Government & Political organizations



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The two rivals of ancient Greece that made the most noise and gave us the most traditions were Athens and Sparta. They were close together on a map, yet far apart in what they valued and how they lived their lives.

Spartan life was simple. The focus was on obedience and war. Young boys were trained to be warriors; young girls were trained to be mothers of warriors.

Athenian life was a creative wonderland. As an Athenian, you could get a good education and could pursue any of several kinds of arts or sciences. You could serve in the army or navy, but you didn't have to. (This applied only to boys, however: Girls were restricted to other pursuits, not war or business or education.)

One way that Athens and Sparta really differed was in their idea of getting along with the rest of the Greeks. Sparta seemed content to keep to itself and provide army and assistance when necessary. Athens, on the other hand, wanted to control more and more of the land around them. This eventually led to war between all the Greeks. This was the Peloponnesian War. After many years of hard fighting, Sparta won the war. In true Greek spirit, Sparta refused to burn the city of Athens. Rather, the culture and spirit of Athens was allowed to live on, as long as the Athenians no longer desired to rule their fellow Greeks. In this way, the influence of Athens remained and grew stronger. Other city-states had the same kinds of temples, buildings, and meeting-places, but it was Athens that became most famous.



Government & Political organizations

Athenian Government

Usually classified as a "direct democracy" (because everyone, not just politicians attended the Assembly), Athens claims to be the "birthplace of democracy".

The Assembly open to all citizens (all citizens were eligible to attend such meetings and speak up). They passed laws and made policy decisions.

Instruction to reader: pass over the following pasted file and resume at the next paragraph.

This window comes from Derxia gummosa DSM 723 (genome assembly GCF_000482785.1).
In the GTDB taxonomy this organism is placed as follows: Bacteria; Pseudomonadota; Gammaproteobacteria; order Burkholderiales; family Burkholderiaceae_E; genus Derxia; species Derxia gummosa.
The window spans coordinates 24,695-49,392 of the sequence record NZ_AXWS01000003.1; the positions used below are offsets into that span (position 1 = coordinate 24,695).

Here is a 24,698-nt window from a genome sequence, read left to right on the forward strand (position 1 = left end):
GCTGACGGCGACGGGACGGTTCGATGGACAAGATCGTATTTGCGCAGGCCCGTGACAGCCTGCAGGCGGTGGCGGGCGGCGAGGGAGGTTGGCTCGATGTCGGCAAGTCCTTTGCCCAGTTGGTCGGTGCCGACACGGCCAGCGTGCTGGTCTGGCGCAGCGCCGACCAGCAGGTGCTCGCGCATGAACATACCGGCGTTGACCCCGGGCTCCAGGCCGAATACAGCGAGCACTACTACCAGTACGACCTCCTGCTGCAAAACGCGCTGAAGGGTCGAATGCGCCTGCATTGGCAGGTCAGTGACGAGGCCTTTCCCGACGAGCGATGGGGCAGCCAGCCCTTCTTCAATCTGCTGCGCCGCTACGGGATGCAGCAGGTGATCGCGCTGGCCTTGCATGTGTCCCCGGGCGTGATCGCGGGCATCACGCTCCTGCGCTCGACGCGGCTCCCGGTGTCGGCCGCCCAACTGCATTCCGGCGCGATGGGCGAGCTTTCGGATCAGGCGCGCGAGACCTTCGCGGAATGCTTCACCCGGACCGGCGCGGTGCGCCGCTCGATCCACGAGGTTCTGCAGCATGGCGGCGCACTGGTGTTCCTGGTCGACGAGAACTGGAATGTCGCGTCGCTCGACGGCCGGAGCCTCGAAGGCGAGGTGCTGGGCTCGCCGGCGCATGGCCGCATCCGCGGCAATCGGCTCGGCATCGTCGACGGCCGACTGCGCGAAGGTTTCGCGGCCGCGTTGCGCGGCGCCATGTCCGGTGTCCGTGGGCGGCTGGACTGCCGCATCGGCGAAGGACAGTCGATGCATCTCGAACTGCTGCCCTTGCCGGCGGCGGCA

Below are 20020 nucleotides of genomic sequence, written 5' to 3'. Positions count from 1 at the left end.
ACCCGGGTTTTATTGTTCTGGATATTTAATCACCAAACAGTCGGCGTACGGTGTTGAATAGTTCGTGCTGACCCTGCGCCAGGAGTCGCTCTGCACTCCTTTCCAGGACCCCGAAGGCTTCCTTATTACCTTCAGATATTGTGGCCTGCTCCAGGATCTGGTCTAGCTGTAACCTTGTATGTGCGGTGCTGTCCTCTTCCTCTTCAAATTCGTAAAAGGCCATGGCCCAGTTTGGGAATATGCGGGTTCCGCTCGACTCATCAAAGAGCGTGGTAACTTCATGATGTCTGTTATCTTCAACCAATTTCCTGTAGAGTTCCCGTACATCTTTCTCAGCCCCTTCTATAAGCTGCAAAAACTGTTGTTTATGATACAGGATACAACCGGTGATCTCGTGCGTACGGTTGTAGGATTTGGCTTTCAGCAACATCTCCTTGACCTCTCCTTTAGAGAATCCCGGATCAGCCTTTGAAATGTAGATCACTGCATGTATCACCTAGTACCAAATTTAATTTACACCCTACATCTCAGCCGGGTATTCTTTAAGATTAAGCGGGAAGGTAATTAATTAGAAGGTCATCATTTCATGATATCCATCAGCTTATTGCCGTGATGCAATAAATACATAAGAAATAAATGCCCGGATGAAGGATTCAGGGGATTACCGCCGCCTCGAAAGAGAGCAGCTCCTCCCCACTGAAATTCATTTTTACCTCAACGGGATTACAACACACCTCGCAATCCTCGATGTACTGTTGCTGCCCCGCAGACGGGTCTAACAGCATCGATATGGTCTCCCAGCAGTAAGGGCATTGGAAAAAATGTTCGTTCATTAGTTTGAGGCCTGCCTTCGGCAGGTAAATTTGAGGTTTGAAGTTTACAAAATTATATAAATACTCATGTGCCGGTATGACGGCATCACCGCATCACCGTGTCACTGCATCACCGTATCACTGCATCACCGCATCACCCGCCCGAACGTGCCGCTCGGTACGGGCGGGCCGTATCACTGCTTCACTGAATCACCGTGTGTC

During time of Pericles citizens were paid for jury service so not only the wealthy could participate.

Women did not participate in the political life of Athens.

Spartan Government: Usually classified as an "oligarchy" (rule by a few). Two kings who were generals in command of the armies and with some religious duties.

Five overseers (ephors) elected annually ran the day-to-day operations of Sparta. They could veto rulings made by the council or assembly.

Women did not participate in the political life of Sparta.


Social Structure

Athens: Freemen were all male citizens: divided into numerous classes: at the top were aristocrats who had large estates and made up the cavalry or captained triremes; middle ranks were small farmers; lowest class was the thetes (urban craftsmen and trireme rowers). Metics - those who came from outside the city; they were not allowed to own land, but could run industries and businesses. Slaves were lowest class, but less harshly treated than in most other Greek cities. Slaves had no rights, and an owner could kill a slave. Slaves varied in status: some were given important roles in Athens, like policemen. Women were rarely seen outside the home and had no rights in the Athenian democracy.

Sparta:

Three classes: Spartiates (military professionals who lived mostly in barracks and whose land was farmed by serfs; they served in the army and could vote).

Perioeci or "neighbors/outsiders" who were freemen; they included artisans, craftsmen, merchants; they could not vote or serve in the army; foreigners could be in this class.

Helots (serfs descended from those peoples who had resisted subjugation by Sparta and who were constantly rebelling. They were treated like slaves and gave 1/2 of their produce to the Spartiate citizens who owned the land.

Women had few rights, but were more independent in Sparta than elsewhere in Greece.

Military strength: Athens- Strong navy. Sparta- Strong army, best and most feared fighters on land.

Education

Athens Boys: Schools taught reading, writing and mathematics, music, poetry, sport and gymnastics. Based upon their birth and the wealth of their parents, the length of education was from the age of 5 to 14, for the wealthier 5 - 18 and sometimes into a student's mid-twenties in an academy where they would also study philosophy, ethics, and rhetoric (the skill of persuasive public speaking). Finally, the citizen boys entered a military training camp for two years, until the age of twenty